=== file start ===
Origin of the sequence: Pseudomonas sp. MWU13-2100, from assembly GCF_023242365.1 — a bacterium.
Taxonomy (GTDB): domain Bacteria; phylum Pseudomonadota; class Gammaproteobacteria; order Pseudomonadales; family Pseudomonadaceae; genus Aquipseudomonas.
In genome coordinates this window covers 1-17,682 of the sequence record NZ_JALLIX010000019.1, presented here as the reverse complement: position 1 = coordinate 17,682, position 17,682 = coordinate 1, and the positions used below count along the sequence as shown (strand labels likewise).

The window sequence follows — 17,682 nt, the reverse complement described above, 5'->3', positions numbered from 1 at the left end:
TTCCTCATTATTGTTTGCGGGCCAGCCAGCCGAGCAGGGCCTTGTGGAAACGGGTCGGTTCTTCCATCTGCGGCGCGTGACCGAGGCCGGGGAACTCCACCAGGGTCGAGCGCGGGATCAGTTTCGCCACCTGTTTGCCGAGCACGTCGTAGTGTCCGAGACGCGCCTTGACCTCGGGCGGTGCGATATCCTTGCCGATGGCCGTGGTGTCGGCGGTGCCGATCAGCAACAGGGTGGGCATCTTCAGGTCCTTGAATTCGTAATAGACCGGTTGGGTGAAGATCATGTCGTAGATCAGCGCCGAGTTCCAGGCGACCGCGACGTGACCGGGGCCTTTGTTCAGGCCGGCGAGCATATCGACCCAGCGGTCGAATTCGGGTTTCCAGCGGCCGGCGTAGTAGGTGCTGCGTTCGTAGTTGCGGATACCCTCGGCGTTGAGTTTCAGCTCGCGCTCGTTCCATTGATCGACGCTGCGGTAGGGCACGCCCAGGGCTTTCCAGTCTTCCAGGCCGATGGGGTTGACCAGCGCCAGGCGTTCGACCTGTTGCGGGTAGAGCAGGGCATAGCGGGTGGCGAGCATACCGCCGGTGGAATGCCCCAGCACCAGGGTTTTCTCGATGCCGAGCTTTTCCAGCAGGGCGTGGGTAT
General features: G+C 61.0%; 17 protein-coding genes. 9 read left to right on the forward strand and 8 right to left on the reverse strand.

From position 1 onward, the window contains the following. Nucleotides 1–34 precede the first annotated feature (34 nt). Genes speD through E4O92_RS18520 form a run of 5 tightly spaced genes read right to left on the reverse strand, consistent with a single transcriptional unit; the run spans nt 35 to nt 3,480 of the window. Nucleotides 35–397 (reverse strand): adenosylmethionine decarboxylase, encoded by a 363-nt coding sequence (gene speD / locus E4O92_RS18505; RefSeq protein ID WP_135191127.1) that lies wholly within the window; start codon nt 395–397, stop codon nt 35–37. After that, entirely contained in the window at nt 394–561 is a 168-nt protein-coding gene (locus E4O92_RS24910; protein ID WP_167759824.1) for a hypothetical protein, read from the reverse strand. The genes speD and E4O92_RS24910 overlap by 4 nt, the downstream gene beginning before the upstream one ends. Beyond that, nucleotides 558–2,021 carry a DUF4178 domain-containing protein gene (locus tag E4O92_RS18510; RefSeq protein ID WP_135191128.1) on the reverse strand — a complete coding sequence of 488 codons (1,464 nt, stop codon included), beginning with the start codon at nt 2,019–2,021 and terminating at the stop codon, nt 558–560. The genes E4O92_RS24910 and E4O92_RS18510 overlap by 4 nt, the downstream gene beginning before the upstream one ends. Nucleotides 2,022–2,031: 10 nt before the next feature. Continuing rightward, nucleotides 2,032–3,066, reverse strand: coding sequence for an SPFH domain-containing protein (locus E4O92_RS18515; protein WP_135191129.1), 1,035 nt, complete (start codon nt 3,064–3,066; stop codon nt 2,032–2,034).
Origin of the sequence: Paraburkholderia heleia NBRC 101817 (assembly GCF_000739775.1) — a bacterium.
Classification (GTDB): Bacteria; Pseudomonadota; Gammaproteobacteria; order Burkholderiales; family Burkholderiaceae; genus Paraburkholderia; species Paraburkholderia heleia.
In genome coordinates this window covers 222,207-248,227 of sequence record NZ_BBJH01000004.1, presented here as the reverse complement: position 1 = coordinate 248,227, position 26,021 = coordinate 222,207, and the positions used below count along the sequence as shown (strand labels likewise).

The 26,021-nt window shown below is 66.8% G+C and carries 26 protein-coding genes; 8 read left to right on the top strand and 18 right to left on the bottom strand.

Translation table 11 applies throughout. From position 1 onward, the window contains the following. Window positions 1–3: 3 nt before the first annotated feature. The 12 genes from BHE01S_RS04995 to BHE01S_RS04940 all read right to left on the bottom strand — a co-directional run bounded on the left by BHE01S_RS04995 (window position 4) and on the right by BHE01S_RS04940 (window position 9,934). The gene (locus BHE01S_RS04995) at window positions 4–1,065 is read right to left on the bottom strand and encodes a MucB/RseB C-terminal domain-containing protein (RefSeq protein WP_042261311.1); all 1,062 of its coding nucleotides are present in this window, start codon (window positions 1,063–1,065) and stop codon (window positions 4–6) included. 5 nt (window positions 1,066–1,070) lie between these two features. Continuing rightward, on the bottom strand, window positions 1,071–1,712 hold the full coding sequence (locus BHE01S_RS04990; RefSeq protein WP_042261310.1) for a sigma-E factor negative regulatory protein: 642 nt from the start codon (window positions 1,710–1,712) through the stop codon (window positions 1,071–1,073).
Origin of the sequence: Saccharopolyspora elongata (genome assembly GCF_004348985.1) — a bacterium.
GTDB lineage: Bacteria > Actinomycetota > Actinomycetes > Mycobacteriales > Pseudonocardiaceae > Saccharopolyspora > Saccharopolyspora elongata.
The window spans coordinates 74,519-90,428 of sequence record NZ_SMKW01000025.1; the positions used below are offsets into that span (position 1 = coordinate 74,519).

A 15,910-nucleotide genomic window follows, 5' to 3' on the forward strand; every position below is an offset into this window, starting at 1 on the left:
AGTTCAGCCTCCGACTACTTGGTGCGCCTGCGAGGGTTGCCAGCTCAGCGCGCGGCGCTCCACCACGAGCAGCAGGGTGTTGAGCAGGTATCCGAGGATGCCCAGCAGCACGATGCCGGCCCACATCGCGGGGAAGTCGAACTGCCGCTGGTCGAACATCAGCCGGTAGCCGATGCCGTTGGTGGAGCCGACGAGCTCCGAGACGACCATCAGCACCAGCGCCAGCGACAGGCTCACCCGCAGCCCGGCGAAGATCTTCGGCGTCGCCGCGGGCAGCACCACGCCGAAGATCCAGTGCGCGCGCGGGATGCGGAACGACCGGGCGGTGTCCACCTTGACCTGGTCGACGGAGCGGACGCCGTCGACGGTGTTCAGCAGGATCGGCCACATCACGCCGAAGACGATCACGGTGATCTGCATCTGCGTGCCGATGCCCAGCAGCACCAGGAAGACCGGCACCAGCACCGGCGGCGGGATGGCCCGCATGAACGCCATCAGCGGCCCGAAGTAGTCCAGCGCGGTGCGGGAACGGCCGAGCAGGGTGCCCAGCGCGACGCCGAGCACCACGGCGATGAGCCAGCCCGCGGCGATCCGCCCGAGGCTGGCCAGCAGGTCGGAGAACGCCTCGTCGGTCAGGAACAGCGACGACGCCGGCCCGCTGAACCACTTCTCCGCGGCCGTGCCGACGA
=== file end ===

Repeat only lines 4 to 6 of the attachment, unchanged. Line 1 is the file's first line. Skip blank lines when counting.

The window sequence follows — 17,682 nt, the reverse complement described above, 5'->3', positions numbered from 1 at the left end:
TTCCTCATTATTGTTTGCGGGCCAGCCAGCCGAGCAGGGCCTTGTGGAAACGGGTCGGTTCTTCCATCTGCGGCGCGTGACCGAGGCCGGGGAACTCCACCAGGGTCGAGCGCGGGATCAGTTTCGCCACCTGTTTGCCGAGCACGTCGTAGTGTCCGAGACGCGCCTTGACCTCGGGCGGTGCGATATCCTTGCCGATGGCCGTGGTGTCGGCGGTGCCGATCAGCAACAGGGTGGGCATCTTCAGGTCCTTGAATTCGTAATAGACCGGTTGGGTGAAGATCATGTCGTAGATCAGCGCCGAGTTCCAGGCGACCGCGACGTGACCGGGGCCTTTGTTCAGGCCGGCGAGCATATCGACCCAGCGGTCGAATTCGGGTTTCCAGCGGCCGGCGTAGTAGGTGCTGCGTTCGTAGTTGCGGATACCCTCGGCGTTGAGTTTCAGCTCGCGCTCGTTCCATTGATCGACGCTGCGGTAGGGCACGCCCAGGGCTTTCCAGTCTTCCAGGCCGATGGGGTTGACCAGCGCCAGGCGTTCGACCTGTTGCGGGTAGAGCAGGGCATAGCGGGTGGCGAGCATACCGCCGGTGGAATGCCCCAGCACCAGGGTTTTCTCGATGCCGAGCTTTTCCAGCAGGGCGTGGGTAT
General features: G+C 61.0%; 17 protein-coding genes. 9 read left to right on the forward strand and 8 right to left on the reverse strand.